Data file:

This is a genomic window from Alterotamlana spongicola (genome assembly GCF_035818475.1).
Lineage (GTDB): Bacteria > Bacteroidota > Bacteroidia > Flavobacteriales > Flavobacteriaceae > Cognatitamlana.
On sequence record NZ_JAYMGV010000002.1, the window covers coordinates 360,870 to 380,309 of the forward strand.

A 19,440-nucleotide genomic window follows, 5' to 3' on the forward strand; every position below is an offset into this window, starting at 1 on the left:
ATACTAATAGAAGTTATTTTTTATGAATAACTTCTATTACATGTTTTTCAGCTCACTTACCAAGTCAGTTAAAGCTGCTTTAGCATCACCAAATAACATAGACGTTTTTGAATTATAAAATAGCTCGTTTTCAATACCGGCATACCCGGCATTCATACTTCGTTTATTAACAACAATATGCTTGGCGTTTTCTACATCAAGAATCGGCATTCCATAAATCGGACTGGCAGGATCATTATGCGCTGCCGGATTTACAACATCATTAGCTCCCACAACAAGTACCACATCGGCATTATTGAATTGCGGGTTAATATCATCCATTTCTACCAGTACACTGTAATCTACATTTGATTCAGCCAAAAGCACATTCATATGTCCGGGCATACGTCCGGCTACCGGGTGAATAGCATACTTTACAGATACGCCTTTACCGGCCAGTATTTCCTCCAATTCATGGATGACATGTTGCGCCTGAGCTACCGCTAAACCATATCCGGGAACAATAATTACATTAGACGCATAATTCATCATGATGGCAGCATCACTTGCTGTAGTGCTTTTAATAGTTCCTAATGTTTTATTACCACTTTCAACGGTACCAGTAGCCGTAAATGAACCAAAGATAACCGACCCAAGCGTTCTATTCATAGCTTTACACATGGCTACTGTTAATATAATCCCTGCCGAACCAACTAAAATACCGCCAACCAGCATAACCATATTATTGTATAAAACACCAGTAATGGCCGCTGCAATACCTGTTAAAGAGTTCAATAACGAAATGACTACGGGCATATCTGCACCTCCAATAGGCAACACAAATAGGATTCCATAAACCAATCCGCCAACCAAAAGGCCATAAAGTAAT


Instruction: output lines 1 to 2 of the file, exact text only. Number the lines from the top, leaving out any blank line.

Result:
This is a genomic window from Alterotamlana spongicola (genome assembly GCF_035818475.1).
Lineage (GTDB): Bacteria > Bacteroidota > Bacteroidia > Flavobacteriales > Flavobacteriaceae > Cognatitamlana.